The hmset function can set the value of each field, but I found that if the value itself is a complex structured object, the value return from hget is a serialized string, not the original object


images= [{'type':'big', 'url':'....'},
     {'type':'big', 'url':'....'},
     {'type':'big', 'url':'....'}]   

redis = Redis()
redis.hset('photo:1', 'images', images)

i = redis.hget('photo:1', 'images')
print type(i)

the type of i is a string, not a python object, is there any way to solve this problem besides manually parse each fields?

  • 1
    Most answers try to solve the problem by serializing the complex object into a string, either by json or pickle. However, it's very inefficient when you try to modify the complex object. Instead, you can use redis-protobuf to save nested data structures to Redis. Check this answer for an example. – for_stack Sep 9 '19 at 15:08

You can't create nested structures in Redis, meaning you can't (for example) store a native redis list inside a native redis hash-map.

If you really need nested structures, you might want to just store a JSON-blob (or something similar) instead. Another option is to store an "id"/key to a different redis object as the value of the map key, but that requires multiple calls to the server to get the full object.

| improve this answer | |

Actually, you can store python objects in redis using the built-in module pickle.

Here is example.

import pickle
import redis

r = redis.StrictRedis(host='localhost', port=6379, db=0)
obj = ExampleObject()
pickled_object = pickle.dumps(obj)
r.set('some_key', pickled_object)
unpacked_object = pickle.loads(r.get('some_key'))
obj == unpacked_object
| improve this answer | |
  • 32
    This is dangerous: unpickling can execute code. The JSON solution is more robust. – Eric O Lebigot Mar 15 '14 at 15:55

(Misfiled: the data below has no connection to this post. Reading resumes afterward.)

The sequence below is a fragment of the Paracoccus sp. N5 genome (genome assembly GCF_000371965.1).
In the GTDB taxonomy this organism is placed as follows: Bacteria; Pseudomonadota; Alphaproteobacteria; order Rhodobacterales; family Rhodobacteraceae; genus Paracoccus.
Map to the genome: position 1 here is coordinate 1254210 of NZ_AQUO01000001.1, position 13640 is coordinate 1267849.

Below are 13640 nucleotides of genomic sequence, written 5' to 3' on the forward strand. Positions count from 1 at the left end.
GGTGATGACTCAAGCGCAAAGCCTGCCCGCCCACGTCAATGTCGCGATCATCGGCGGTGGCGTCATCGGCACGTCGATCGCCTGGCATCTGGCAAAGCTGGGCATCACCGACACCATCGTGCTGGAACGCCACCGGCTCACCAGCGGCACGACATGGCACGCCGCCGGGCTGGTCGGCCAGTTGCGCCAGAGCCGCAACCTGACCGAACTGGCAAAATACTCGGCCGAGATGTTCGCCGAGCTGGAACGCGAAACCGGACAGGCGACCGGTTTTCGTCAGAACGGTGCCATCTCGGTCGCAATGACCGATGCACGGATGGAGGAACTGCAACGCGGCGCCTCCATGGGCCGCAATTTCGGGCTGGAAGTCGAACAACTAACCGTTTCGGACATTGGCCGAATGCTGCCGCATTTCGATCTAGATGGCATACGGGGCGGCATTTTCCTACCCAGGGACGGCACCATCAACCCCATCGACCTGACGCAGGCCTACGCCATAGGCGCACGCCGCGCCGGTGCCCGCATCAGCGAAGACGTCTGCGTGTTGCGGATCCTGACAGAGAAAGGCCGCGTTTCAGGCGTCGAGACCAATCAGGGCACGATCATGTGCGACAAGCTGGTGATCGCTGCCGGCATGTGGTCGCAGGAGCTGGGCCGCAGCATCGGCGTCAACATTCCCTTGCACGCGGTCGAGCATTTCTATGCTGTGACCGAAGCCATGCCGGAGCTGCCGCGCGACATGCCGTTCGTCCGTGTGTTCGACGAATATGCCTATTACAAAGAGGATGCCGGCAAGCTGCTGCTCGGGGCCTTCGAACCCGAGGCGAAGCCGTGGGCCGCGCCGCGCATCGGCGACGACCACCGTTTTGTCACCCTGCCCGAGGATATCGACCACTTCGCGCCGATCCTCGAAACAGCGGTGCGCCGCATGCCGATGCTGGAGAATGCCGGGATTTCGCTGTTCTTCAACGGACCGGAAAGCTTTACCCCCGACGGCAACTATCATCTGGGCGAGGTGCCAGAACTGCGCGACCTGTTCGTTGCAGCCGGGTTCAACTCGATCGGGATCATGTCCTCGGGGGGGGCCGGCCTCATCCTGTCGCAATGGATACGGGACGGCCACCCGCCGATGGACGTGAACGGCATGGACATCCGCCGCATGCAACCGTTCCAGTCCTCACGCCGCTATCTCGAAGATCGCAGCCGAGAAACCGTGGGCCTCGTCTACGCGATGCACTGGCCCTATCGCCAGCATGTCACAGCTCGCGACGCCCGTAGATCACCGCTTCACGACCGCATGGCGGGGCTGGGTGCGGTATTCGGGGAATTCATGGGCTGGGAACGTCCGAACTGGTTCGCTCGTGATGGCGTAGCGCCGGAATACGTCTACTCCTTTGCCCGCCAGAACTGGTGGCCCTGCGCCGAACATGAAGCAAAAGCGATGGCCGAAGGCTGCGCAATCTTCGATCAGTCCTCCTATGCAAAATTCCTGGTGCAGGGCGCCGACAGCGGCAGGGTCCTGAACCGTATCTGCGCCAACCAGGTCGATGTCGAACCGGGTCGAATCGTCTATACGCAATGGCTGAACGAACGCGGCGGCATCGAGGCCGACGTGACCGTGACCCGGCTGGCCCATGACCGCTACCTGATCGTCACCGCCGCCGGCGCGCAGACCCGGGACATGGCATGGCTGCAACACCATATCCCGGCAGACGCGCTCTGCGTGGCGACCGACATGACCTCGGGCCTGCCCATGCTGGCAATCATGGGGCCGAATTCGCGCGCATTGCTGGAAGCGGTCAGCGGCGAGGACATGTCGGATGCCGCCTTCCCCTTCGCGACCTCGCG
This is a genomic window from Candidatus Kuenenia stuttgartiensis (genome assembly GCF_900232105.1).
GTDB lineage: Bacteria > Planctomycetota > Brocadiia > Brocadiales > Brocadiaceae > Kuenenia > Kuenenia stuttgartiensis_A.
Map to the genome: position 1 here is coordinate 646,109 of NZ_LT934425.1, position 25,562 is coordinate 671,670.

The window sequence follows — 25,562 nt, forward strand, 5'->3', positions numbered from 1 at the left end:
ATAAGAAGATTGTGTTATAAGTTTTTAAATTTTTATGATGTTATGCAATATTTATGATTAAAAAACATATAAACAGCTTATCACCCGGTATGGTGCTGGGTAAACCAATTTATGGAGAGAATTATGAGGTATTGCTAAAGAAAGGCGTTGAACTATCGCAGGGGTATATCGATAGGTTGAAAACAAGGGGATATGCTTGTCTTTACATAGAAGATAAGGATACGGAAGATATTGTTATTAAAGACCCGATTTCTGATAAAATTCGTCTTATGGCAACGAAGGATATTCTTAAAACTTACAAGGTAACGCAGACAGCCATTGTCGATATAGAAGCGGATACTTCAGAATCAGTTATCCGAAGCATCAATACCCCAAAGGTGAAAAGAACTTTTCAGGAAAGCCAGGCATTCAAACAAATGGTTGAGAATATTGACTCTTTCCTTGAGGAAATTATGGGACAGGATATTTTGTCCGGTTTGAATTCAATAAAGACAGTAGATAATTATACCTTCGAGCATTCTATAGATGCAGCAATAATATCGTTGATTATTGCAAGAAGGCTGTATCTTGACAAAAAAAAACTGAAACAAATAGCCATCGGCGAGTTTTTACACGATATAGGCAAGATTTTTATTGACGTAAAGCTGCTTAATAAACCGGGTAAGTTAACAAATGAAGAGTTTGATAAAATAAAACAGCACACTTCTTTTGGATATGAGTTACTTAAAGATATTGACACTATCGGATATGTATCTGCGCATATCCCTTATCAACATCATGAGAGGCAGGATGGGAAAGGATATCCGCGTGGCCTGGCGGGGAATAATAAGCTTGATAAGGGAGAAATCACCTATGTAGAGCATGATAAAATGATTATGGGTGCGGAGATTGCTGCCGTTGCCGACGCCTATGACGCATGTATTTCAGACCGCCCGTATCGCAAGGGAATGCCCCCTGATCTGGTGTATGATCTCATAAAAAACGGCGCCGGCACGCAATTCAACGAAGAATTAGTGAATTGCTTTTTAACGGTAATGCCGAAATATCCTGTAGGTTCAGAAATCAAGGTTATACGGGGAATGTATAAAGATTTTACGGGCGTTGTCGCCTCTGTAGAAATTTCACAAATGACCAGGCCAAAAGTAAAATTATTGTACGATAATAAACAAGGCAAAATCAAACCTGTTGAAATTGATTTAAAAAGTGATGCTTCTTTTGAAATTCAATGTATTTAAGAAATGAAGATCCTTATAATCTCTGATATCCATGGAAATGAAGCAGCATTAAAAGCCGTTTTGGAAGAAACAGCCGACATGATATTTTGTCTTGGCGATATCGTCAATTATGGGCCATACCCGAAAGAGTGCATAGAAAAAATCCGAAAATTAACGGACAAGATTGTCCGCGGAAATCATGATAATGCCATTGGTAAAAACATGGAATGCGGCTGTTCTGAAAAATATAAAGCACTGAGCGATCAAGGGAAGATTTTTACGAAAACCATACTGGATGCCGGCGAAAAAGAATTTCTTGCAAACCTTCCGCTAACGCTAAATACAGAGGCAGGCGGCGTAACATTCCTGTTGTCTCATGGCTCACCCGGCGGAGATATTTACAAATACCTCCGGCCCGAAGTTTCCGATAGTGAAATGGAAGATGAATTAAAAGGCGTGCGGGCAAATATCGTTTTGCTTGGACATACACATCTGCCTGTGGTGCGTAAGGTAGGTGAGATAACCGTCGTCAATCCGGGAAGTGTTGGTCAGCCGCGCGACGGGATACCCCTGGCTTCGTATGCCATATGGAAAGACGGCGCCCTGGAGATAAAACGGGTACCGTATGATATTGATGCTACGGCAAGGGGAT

• 20
    @EOL i don't think that your redis is untrusted source. You can not stop people from shooting themselves in the foot – Kyrylo Perevozchikov Jul 16 '14 at 14:58
  • 3
    @KyryloPerevozchikov: OK, fair enough, since the original question indeed connects locally. No downvote from me. The local Redis might still be a local copy of an untrusted source, so I'll leave my comment above, it cannot hurt. :) – Eric O Lebigot Jul 17 '14 at 4:51
  • 2
    It's better to use cPickle than pickle, because cPickle has better performance. – Jack Nov 5 '14 at 23:00
  • 4
    @EOL: It seems to me JSON is preferred when possible, but there are a great number of objects that cannot be serialized into JSON. – CivFan Sep 8 '15 at 22:59

JSON Example:

import json
import redis

r = redis.StrictRedis(host='localhost', port=6379, db=0)

images= [
    {'type':'big', 'url':'....'},
    {'type':'big', 'url':'....'},
    {'type':'big', 'url':'....'},

json_images = json.dumps(images)
r.set('images', json_images)
unpacked_images = json.loads(r.get('images'))
images == unpacked_images

python 3:

unpacked_images = json.loads(r.get('images').decode('utf-8'))
images == unpacked_images
| improve this answer | |
  • is it normal to get btyes object from redis.get()? i got b'['something']' from it in python 3 – shangsunset Jan 20 '16 at 16:08
  • 5
    @shangyeshen Looks like json.loads() doesn't play nice with bytes objects in python3. You'll need to decode the bytes result from redis.get() into a python3 str. See the new edit. – CivFan Jan 20 '16 at 17:10

I created a library, SubRedis, which lets you create much more complex structures/hierarchies in redis. If you give it a redis instance and a prefix, it gives you a nearly fully capable and independent redis instance.

redis = Redis()
photoRedis = SubRedis("photo:%s" % photoId, redis)
photoRedis.hmset('image0', images[0])
photoRedis.hmset('image1', images[1])

SubRedis just ends up prepending the string passed into it as a prefix onto the flat redis data structure. I find this to be a convenient wrapper for a pattern I end up doing a lot in redis -- prepending some id to nest some data.

| improve this answer | |